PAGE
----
HHS, Ed. Dept. Launch Program to Combat Nursing Shortage
HHS Secretary Tommy Thompson and Education Secretary Rod Paige last week announced the start of "Kids into Health Careers," a program intended to encourage children to consider careers in the health care field, particularly nursing. As part of the program, participating schools will receive a "tool kit" that includes information on more than 270 health care professionals, including nurses, emergency medical technicians, X-ray technicians and physical therapists. The kits also include information on the level of education required for each career, salary projections and resources available to assist students studying for health care careers. "We have a severe nursing shortage in this country and it's absolutely critical that we encourage more of our nation's students to choose careers in nursing," Thompson said (HHS release, 2/22). More information on the "Kids into Health Careers" program can be found at www.bhpr.hrsa.gov/kidscareers/
The announcement of the "Kids into Health Careers" program coincided with the release of the 2000 National Sample Survey of Registered Nurses. The survey found that the average age of RNs is increasing, while the number of new nurses entering the profession has declined over the past four years. The survey found:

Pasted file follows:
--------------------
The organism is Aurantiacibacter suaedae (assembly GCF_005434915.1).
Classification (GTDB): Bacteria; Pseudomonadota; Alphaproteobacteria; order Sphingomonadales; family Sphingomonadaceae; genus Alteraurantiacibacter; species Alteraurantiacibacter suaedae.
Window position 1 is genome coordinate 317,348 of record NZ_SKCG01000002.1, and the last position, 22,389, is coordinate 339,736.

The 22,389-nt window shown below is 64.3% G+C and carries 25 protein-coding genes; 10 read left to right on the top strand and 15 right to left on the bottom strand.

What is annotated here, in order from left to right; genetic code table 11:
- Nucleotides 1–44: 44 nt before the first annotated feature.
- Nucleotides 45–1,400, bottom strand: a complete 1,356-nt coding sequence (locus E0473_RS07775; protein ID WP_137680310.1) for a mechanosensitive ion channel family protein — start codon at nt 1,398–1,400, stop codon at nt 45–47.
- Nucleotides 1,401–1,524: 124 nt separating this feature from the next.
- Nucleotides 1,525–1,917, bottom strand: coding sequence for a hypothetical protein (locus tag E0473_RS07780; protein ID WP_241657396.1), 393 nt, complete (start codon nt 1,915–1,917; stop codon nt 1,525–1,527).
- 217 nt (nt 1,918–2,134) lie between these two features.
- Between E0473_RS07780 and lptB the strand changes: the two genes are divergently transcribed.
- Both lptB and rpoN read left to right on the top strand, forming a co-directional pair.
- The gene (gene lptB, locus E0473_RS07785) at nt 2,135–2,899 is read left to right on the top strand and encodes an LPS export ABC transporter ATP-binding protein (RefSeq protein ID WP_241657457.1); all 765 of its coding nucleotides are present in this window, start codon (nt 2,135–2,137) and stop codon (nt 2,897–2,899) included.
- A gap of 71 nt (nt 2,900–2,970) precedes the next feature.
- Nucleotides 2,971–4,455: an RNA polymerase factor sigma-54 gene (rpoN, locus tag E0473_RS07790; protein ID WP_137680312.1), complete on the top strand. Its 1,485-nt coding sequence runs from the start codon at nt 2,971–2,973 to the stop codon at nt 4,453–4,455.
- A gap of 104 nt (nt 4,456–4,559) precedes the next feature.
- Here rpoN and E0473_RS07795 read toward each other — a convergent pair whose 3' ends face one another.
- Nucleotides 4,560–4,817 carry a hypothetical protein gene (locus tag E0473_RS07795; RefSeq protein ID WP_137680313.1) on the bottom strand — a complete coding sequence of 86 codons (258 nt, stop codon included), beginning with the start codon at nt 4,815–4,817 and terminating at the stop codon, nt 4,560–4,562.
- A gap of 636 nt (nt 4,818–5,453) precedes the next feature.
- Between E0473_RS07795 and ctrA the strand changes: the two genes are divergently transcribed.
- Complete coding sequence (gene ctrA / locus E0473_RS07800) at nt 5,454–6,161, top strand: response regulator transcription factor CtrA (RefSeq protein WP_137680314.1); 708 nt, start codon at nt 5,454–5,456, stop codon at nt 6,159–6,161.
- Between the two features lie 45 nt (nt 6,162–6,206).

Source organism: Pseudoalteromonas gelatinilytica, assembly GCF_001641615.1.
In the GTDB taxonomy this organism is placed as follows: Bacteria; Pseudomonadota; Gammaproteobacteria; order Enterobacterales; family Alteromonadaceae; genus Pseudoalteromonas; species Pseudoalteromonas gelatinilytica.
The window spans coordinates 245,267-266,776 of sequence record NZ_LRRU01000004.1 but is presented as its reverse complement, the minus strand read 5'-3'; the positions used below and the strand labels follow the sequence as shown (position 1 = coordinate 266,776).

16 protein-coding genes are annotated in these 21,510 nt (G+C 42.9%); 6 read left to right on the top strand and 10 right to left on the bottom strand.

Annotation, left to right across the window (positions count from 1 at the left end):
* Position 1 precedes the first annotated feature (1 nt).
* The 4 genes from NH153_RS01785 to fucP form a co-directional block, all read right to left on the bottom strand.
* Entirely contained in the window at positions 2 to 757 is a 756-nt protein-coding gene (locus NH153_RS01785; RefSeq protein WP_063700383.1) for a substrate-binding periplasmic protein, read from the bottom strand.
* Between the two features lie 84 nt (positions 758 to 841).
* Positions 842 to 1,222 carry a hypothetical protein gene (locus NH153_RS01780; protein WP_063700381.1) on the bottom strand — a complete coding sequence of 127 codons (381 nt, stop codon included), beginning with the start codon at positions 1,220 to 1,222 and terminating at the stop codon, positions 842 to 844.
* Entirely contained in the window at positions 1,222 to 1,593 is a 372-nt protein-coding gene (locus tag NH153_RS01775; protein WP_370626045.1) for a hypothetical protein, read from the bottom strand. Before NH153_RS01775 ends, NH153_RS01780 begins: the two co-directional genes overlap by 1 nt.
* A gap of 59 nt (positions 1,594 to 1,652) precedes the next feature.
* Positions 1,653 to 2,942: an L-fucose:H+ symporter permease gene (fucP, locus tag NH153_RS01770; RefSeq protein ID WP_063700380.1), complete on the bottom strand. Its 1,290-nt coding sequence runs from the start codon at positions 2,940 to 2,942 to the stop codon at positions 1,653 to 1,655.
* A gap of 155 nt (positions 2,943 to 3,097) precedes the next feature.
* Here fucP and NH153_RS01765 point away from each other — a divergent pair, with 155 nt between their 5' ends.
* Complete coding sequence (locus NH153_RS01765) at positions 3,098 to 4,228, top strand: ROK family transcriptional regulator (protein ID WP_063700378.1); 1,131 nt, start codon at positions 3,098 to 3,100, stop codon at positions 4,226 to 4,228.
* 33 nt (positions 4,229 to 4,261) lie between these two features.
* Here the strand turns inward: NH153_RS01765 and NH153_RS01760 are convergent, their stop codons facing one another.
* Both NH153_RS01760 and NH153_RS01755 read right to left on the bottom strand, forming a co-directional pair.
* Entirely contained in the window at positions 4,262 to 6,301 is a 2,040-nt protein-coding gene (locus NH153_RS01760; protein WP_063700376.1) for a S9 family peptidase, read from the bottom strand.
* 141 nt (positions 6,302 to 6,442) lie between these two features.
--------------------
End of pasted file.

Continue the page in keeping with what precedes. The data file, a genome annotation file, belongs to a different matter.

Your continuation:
- In 2000, 31.7% of RNs were under the age of 40, compared to 52.9% in 1980. In addition, less than 10% of nurses in 2000 were under the age of 30, compared to 26% in 1980.
- 12.3% of all active, licensed RNs reported being from one or more racial or ethnic minority backgrounds.
- Men made up 5.9% of all RNs in 2000, up from 5.4% in 1996.
- The number of nurses working in hospitals increased to 1,300,323 in 2000, up from 1,270,870 in 1996 (Spratley et. al., "The Registered Nurse Population, March 2000: Findings from the National Sample Survey of Registered Nurses," 2/22). The complete results can be found at www.bhpr.hrsa.gov/healthworkforce/rnsurvey/rnss1.htm.